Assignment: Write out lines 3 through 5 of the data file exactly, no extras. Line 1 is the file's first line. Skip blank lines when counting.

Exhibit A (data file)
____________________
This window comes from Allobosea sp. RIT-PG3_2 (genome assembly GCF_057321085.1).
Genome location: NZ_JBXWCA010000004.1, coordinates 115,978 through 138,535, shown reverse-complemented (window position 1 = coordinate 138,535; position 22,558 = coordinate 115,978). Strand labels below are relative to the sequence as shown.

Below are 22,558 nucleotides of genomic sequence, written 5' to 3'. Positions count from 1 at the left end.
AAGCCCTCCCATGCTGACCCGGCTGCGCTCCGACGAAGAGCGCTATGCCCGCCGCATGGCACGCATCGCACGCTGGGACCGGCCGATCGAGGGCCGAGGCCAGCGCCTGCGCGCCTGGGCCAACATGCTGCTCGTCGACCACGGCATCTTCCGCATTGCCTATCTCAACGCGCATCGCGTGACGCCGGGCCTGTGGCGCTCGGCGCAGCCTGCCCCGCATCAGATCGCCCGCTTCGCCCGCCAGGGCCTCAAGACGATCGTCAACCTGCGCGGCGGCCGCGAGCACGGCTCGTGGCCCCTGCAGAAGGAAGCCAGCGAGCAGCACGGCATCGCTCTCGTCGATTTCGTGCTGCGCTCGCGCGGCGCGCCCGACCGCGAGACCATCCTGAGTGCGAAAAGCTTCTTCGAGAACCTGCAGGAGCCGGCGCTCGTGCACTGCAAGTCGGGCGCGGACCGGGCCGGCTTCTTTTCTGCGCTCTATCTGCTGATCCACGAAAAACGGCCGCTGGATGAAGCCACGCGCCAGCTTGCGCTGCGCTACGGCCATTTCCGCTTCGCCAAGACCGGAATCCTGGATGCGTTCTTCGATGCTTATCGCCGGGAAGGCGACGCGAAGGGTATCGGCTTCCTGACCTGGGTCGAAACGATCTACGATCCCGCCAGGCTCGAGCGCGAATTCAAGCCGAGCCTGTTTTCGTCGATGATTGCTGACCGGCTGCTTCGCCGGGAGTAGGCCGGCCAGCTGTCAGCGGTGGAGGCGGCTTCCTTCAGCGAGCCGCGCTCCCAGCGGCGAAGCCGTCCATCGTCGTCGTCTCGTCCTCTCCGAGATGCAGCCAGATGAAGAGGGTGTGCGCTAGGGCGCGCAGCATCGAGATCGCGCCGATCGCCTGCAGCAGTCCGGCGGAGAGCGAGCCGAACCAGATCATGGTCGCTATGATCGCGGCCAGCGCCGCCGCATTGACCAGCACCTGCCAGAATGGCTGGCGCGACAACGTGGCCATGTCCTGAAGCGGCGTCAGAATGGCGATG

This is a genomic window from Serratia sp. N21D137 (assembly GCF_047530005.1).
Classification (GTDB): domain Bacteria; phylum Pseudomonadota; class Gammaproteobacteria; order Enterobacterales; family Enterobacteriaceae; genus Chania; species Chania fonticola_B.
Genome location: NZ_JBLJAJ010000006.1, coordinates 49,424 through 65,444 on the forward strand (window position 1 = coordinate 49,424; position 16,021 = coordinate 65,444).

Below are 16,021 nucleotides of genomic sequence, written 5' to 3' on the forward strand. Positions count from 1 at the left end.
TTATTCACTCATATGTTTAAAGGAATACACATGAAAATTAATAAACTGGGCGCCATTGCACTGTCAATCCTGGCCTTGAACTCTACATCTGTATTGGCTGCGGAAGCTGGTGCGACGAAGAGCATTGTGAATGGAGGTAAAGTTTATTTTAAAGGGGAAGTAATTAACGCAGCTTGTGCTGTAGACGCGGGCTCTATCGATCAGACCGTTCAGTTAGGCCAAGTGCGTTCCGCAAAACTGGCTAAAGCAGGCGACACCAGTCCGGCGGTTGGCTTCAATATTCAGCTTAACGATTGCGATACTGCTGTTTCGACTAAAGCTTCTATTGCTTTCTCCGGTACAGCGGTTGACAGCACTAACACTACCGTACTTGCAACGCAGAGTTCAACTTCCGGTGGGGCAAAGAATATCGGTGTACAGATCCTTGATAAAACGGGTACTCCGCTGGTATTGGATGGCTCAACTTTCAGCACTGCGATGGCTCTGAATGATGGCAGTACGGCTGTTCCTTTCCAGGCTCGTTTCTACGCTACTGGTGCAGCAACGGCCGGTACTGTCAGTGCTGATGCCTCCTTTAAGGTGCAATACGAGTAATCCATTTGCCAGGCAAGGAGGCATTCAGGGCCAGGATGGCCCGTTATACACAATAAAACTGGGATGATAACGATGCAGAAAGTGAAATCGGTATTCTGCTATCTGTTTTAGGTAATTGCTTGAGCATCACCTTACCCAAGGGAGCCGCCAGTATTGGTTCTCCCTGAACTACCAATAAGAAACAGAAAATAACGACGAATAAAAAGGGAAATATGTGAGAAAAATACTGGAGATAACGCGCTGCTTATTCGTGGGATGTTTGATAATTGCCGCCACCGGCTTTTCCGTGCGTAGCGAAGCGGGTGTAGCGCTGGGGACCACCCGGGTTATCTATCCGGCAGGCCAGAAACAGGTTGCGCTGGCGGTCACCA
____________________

Below are 22,558 nucleotides of genomic sequence, written 5' to 3'. Positions count from 1 at the left end.
AAGCCCTCCCATGCTGACCCGGCTGCGCTCCGACGAAGAGCGCTATGCCCGCCGCATGGCACGCATCGCACGCTGGGACCGGCCGATCGAGGGCCGAGGCCAGCGCCTGCGCGCCTGGGCCAACATGCTGCTCGTCGACCACGGCATCTTCCGCATTGCCTATCTCAACGCGCATCGCGTGACGCCGGGCCTGTGGCGCTCGGCGCAGCCTGCCCCGCATCAGATCGCCCGCTTCGCCCGCCAGGGCCTCAAGACGATCGTCAACCTGCGCGGCGGCCGCGAGCACGGCTCGTGGCCCCTGCAGAAGGAAGCCAGCGAGCAGCACGGCATCGCTCTCGTCGATTTCGTGCTGCGCTCGCGCGGCGCGCCCGACCGCGAGACCATCCTGAGTGCGAAAAGCTTCTTCGAGAACCTGCAGGAGCCGGCGCTCGTGCACTGCAAGTCGGGCGCGGACCGGGCCGGCTTCTTTTCTGCGCTCTATCTGCTGATCCACGAAAAACGGCCGCTGGATGAAGCCACGCGCCAGCTTGCGCTGCGCTACGGCCATTTCCGCTTCGCCAAGACCGGAATCCTGGATGCGTTCTTCGATGCTTATCGCCGGGAAGGCGACGCGAAGGGTATCGGCTTCCTGACCTGGGTCGAAACGATCTACGATCCCGCCAGGCTCGAGCGCGAATTCAAGCCGAGCCTGTTTTCGTCGATGATTGCTGACCGGCTGCTTCGCCGGGAGTAGGCCGGCCAGCTGTCAGCGGTGGAGGCGGCTTCCTTCAGCGAGCCGCGCTCCCAGCGGCGAAGCCGTCCATCGTCGTCGTCTCGTCCTCTCCGAGATGCAGCCAGATGAAGAGGGTGTGCGCTAGGGCGCGCAGCATCGAGATCGCGCCGATCGCCTGCAGCAGTCCGGCGGAGAGCGAGCCGAACCAGATCATGGTCGCTATGATCGCGGCCAGCGCCGCCGCATTGACCAGCACCTGCCAGAATGGCTGGCGCGACAACGTGGCCATGTCCTGAAGCGGCGTCAGAATGGCGATG

This is a genomic window from Serratia sp. N21D137 (assembly GCF_047530005.1).